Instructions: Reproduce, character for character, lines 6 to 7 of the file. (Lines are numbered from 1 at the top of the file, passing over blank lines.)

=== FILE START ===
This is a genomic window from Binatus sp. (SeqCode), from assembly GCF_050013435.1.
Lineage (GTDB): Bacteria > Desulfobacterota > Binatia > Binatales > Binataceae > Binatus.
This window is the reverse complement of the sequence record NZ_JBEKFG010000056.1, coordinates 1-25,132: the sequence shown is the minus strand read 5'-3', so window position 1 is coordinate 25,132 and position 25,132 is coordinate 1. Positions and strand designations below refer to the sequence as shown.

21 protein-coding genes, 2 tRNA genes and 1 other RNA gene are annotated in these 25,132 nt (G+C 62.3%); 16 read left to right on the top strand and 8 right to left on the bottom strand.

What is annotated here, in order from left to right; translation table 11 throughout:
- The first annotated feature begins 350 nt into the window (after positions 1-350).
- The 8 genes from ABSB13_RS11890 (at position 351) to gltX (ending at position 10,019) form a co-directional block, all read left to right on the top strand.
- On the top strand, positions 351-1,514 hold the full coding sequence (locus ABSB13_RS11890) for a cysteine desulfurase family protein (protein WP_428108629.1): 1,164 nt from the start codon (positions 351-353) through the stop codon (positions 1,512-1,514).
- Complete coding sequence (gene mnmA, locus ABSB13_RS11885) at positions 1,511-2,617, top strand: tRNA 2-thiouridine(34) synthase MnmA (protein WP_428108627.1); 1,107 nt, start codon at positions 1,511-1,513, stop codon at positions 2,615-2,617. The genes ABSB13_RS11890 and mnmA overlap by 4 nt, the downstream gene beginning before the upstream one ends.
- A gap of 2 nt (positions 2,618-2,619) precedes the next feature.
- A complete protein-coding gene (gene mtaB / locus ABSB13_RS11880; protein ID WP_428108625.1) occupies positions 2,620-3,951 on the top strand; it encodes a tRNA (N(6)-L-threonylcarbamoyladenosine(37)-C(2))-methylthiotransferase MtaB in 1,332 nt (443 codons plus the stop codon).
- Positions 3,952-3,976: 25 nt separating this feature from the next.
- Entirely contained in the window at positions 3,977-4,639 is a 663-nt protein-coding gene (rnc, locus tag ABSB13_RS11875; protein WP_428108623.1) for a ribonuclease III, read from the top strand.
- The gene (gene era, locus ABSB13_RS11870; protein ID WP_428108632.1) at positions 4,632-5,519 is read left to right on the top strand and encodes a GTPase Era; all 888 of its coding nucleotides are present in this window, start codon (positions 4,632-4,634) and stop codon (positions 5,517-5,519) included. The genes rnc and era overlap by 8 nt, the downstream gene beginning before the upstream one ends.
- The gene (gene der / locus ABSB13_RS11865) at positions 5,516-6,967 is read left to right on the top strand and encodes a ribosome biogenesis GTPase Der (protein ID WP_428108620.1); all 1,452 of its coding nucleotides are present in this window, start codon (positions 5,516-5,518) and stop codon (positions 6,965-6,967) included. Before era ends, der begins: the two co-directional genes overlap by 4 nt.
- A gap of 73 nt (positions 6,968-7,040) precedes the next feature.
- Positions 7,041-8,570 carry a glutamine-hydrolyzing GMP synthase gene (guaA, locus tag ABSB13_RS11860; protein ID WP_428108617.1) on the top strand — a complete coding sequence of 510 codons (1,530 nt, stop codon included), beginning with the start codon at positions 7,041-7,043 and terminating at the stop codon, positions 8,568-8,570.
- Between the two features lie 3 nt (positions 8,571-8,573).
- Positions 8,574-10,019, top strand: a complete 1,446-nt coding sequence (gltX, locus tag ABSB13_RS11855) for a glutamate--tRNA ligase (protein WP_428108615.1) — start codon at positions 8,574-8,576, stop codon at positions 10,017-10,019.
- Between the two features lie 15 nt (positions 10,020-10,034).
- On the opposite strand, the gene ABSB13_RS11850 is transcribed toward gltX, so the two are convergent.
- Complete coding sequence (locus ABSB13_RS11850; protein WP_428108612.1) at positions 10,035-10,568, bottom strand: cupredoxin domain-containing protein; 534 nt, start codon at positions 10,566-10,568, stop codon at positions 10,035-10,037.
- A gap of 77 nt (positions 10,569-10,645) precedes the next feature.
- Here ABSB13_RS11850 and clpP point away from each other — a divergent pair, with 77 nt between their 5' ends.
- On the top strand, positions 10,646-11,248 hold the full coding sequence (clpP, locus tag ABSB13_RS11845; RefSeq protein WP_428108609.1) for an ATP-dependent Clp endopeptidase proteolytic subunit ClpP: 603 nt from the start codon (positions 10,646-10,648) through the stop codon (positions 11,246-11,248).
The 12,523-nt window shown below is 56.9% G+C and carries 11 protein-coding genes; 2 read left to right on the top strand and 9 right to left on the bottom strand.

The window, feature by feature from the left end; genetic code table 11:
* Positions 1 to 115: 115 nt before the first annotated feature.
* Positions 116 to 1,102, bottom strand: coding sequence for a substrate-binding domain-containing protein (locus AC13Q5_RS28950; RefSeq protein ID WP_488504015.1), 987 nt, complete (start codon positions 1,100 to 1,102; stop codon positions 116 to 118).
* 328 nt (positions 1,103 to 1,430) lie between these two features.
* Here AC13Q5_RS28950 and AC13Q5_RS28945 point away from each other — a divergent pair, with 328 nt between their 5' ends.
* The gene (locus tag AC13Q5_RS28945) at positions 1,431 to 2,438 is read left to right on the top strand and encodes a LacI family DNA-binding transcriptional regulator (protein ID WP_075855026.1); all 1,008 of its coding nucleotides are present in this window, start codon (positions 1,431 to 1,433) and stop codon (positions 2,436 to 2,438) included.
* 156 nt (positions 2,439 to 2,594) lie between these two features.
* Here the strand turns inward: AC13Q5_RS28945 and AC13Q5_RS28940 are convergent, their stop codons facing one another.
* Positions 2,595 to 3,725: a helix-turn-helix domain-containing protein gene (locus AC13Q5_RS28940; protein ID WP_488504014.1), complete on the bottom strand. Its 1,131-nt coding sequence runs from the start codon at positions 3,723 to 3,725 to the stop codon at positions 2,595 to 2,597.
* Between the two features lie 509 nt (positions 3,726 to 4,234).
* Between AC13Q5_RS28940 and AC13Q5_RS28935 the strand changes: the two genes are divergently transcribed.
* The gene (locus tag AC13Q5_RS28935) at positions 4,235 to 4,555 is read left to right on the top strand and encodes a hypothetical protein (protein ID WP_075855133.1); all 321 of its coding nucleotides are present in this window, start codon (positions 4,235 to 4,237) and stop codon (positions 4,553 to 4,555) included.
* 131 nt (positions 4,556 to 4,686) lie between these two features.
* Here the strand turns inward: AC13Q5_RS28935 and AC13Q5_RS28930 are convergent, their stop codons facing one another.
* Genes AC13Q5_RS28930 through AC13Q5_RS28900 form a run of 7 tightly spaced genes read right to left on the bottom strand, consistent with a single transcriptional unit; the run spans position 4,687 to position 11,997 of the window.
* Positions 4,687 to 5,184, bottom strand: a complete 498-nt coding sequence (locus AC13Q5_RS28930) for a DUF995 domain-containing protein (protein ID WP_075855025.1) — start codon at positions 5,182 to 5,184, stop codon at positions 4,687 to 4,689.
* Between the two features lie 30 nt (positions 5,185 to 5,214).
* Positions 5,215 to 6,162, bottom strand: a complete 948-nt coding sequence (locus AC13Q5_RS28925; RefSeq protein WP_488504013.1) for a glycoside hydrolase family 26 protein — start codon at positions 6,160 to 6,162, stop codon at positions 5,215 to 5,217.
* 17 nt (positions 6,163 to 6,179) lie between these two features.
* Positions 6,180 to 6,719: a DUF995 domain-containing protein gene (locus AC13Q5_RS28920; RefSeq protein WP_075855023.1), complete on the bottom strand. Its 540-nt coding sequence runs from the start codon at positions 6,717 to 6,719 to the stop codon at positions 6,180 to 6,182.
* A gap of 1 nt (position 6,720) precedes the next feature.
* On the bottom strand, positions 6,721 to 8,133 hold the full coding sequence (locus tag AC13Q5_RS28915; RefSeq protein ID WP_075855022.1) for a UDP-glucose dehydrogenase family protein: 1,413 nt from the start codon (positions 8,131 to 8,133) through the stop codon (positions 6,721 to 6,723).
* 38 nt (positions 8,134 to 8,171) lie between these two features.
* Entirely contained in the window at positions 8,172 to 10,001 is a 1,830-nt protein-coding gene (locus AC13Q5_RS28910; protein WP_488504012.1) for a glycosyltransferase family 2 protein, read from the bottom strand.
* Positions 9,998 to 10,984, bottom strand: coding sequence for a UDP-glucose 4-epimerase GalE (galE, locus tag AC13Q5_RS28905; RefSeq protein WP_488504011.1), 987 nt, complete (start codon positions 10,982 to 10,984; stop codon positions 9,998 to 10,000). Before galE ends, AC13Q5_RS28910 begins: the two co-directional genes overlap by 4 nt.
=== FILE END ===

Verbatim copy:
- The first annotated feature begins 350 nt into the window (after positions 1-350).
- The 8 genes from ABSB13_RS11890 (at position 351) to gltX (ending at position 10,019) form a co-directional block, all read left to right on the top strand.